Struggles in the Sports World: How the Pandemic has Changed the Game

Photo credit to Joe Murphy.

When Utah Jazz star Rudy Gobert tested positive for COVID-19 back in March, the entire world of sports screeched to a halt. Games were cancelled, leagues were shut down, and players sent home. Fortunately for us sports fans, by mid-summer, most professional sports leagues had developed a plan to restart league play and conclude their respective seasons. Each league instituted their own unique plan. The NHL, NBA and MLS formed “bubbles”—sites at which all teams would convene, living and playing in a select few venues, and protected from the outside world—whereas the MLB, NFL and major European soccer leagues decided to allow their teams to travel, and play games in stadiums at zero capacity or reduced capacity.

For us avid sports fans and even the average ones, the reintroduction of sports into daily life did wonders for our mental health. With so much going on in the world, pandemic-wise and otherwise, being able to enjoy professional sports again was a godsend.

Yet, as dominant sports leagues resumed and those athletes returned to their gyms, stadiums and arenas to conclude their seasons, a much larger number of athletes were not as fortunate. Because of the way that a select few professional leagues dominate media discourse, we tend to think of the “sports world” only in the context of a small number of leagues across a small number of sports. As such, we tend to ignore the thousands of athletes, both professional and amateur, who weren’t able to resume play this past summer, and possibly might not get that opportunity for a while.

While the NBA and NHL, for example, earn billions of dollars each year in revenue, and pay their athletes multimillion dollar salaries, they do not represent the broader world of sports, despite what primetime television slots and Twitter discourse would have you think. 

Restarting was simply unaffordable for the vast majority of leagues, who rely on game day revenue—mainly ticket sales and concessions—as well as paying measly salaries in order to remain financially afloat. Without million dollar TV deals to fall back on, losing game day revenue was simply a hurdle too large to overcome. That is without counting the enormous additional costs of daily testing, PPE, and enhanced cleaning measures that are necessary to run a sports league in this environment, which only the highest earning leagues are able to afford.

Now I know that in the midst of a global pandemic, watching the NBA and NHL resume this past summer was a great escape from the COVID-19 drama that continues to dominate our daily lives. That being said, the widespread notion that the “sports world” is managing the pandemic well, or, dare I say, thriving given the circumstances, is only true for a select few elite leagues and their players.

To give you a glimpse of the other side of sports, the side hidden from the mainstream and firmly out of the spotlight, let’s take a look at the CFL. During the summer, the CFL applied for a $30 million loan from the Government of Canada to finance a league restart, but that request was rejected, and the CFL cancelled their season, leaving every single player, coach, training staff, medical staff, equipment manager, and stadium worker out of a job. It remains to be seen how the CFL will tackle the challenges of holding a 2021 season, and what that means for the players and the league’s future.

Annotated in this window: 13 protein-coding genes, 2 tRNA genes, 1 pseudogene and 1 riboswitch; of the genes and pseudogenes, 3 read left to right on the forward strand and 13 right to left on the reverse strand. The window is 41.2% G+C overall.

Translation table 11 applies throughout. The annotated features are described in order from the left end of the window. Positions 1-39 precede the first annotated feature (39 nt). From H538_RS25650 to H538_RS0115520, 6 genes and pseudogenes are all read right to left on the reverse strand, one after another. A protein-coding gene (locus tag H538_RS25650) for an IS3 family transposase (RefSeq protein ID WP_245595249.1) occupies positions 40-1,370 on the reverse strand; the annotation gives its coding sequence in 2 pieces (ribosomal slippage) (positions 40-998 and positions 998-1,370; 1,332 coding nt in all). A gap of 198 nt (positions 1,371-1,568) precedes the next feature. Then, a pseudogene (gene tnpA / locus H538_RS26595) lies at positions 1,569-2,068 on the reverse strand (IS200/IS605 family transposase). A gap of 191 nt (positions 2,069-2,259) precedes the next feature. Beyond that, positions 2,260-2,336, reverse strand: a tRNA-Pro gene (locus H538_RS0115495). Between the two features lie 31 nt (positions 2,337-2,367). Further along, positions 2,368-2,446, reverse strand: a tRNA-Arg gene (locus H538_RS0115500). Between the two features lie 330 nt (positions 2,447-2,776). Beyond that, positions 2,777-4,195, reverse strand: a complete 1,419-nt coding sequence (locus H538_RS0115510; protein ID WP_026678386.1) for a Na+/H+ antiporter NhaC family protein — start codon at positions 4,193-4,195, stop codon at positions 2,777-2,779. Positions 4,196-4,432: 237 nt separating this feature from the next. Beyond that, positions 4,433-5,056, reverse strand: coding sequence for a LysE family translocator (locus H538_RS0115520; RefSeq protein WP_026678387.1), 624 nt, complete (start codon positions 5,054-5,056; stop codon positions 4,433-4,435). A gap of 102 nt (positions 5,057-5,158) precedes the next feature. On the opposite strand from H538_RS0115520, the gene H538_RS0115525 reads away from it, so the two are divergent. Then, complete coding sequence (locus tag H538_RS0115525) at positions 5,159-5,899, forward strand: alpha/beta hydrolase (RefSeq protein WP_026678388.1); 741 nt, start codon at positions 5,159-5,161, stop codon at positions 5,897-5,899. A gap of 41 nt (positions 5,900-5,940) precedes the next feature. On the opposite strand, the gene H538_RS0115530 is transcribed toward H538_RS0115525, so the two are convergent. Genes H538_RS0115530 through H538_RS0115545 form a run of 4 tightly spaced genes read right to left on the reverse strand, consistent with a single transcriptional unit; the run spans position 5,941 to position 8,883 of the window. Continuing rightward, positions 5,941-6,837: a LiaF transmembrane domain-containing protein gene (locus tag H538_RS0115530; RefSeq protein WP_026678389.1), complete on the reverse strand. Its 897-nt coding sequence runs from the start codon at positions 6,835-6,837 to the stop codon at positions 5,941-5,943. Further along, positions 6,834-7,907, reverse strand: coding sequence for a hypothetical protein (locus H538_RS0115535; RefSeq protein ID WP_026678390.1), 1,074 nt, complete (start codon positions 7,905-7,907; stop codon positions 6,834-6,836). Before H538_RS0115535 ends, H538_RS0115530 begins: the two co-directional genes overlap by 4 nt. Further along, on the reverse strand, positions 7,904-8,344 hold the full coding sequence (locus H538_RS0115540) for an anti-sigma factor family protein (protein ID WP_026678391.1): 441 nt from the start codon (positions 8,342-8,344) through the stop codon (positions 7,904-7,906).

In another instance, NWHL players, who in the best of times never made more than $26,000 per year (only the top earners), and more often than not earned salaries much closer to $10,000, were also hit hard by the league cancellation. Many professional women’s hockey players have been known to work two jobs, as the typical salary from a women’s professional league alone is not sufficient. Needless to say that the cancelled season had a tremendous financial impact on these players.

The archetype of an athlete isn’t LeBron James, or Sidney Crosby, it is more accurately the minor league pitcher who needs every pitching opportunity he can to be noticed by a scout. It is the small-school senior quarterback who may have lost his last chance to get drafted because his pro day was cancelled. It is the highly-touted point guard who lost her opportunity for national exposure when the NCAA cancelled its March Madness tournaments. It is also every single Stanford athlete that plays any one of the eleven sports that were cut from Stanford’s athletic program due to pandemic-related lost revenue. 

The point is not to not enjoy the sports that are still happening, on the contrary, we should enjoy them and feel grateful that there are some sports that we are still able to watch. But, we also must remember that the world of sports is much larger than the four major North American leagues, European soccer and a few tennis stars. So, next time you turn on the TV to watch a game, know that that does not represent the majority of sports-affiliated jobs, and that those people, affiliated with less-than-billion-dollar-revenue leagues, need continued support during the pandemic, so that hopefully, when the time comes for that first game day back, when stadiums can be filled and beer can be sold, there will still be a game left to be played.

 

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